Let us be fair. Even gang members, as long as they have not been deprived of their civil rights, have the constitutional right to participate in politics. Of couse, if a political party does not want them as members, or does not want them to participate in its political activities, that is its right. One can talk about imposing tall barriers to party membership. But that is easier said than done. Unless one intends to ask prosecutors to assist. Anyone wanting to join the party would have to have a clean record. No wonder when large numbers of people join the party, they usually apply at local party offices. All are reluctant to show themselves. Background checks are impossible or difficult. More importantly, the DPP's standards for denying party membership include corruption, violations of the Money Laundering Control Act, the Hooligan Crackdown Act, the Drug Control Act, and the Guns, Ammunition and Weaponry Control Ordinance. Anyone in violation of these may not join the DPP. The above standards constitute a threshold. But acts such as the Hooligan Crackdown Act were long ago struck down by High Court Justices as unconstitutional. Therefore these "provisions for the exclusion of criminal elements." are a major disappointment.

Su Tseng-chang made these "provisions for the exclusion of criminal elements." He also made provisions for the exclusion of Communists. That is even more unreal than his "provisions for the exclusion of criminal elements." Rumors have emerged about Taiwan businessmen on the Mainland persuading 3000 people to join the party. Was Su Tseng-chang responding to this? If so, the DPP's attempt to conduct a thorough investigation into Communist ties will be even more difficult than its investigation into triad ties. And little wonder. Party members may not accept political contributions from Taiwan businessmen on the Mainland. Party members may not accept political contributions from friends or relatives with businesses on the Mainland. And what about party officials? If their spouses travel to the Mainland to study, will their party membership be revoked?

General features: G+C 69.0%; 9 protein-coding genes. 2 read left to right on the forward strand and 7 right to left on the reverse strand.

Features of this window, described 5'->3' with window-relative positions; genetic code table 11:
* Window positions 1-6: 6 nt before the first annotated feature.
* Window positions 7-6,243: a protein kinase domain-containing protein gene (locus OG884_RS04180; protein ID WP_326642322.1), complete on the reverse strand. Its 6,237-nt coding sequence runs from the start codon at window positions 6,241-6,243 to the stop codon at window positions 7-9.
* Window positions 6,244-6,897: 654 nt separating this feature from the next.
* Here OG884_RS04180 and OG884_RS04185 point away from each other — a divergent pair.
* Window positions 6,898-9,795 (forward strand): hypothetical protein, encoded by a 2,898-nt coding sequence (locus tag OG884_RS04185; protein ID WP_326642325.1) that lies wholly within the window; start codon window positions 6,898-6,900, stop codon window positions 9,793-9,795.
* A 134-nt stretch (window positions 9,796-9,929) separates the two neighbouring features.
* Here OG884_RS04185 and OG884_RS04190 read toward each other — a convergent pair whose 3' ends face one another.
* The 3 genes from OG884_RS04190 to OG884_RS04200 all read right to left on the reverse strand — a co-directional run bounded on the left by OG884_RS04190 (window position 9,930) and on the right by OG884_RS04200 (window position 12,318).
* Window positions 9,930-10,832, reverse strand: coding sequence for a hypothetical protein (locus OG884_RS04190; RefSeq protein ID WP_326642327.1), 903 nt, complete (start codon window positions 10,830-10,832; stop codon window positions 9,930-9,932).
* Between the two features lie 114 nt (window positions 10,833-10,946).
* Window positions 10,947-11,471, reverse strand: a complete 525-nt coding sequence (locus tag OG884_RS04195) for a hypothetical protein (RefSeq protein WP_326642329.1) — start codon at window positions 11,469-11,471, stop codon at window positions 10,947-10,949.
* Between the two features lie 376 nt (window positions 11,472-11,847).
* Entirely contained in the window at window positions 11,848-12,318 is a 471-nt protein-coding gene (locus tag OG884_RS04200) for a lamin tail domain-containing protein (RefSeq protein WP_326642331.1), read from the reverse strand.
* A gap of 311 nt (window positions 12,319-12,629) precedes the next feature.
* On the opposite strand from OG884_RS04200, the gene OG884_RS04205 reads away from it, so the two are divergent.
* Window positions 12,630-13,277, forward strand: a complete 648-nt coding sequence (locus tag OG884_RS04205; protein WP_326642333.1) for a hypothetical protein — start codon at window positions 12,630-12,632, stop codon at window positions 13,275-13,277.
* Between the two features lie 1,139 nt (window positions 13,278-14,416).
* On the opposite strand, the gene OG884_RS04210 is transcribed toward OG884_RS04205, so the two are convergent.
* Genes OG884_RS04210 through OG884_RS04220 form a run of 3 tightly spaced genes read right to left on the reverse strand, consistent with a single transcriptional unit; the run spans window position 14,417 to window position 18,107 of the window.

Elements from the criminal underworld joining the party has created an uproar. But this is merely an annual drama enacted by the DPP party leadership, as part of their power shuffle. Party members are using dummy voters in their internecine power struggle. Anonymous benefactors have gained control over negotiations among the party leadership. They have expanded their control from northern Taiwan to central Taiwan. Su Tseng-chang even endorsed and applauded this. Is that not absurd?

Also, from north to south, rumors have emerged from local party headquarters. Apparently these anonymous benefactors have "price lists." Each of them is willing to pay certain prices. These anonymous benefactors support Su, support Tsai, support Hsieh, or any other ambitious party prince. The motivations of these anonymous benefactors must be exposed. Otherwise it will be impossible to eliminate the malignant power struggle within the party. It will be impossible to rehabilitate the reputation of the Democratic Progressive Party

Su Tseng-chang is a founding member of the Democratic Progressive Party. He is a former Secretary-General of the party. He twice served as chairman of the party. Others may not understand the shennanigans involving dummy voters and anonymous benefactors. They may be oblivious. But Su is the leader of the largest opposition party. He must not think only of his personal power. He must realize that power is as changeable as the weather. These anonymous benefactors may not belong to any particular faction. They may not have any personal preferences. But every one of them watches the wind direction. Today they may favor Hsieh. Tomorrow they may favor Su, Today they may favor Su. Tomorrow they may favor Tsai. They will follow whichever party prince gains the upper hand. That is the safest approach. If any party prince, including Su Tseng-chang, indulges his selfish desires, and accepts even the tinyiest of favors, it will damage the Democratic Progressive Party's image and his own, The price will not be worth it.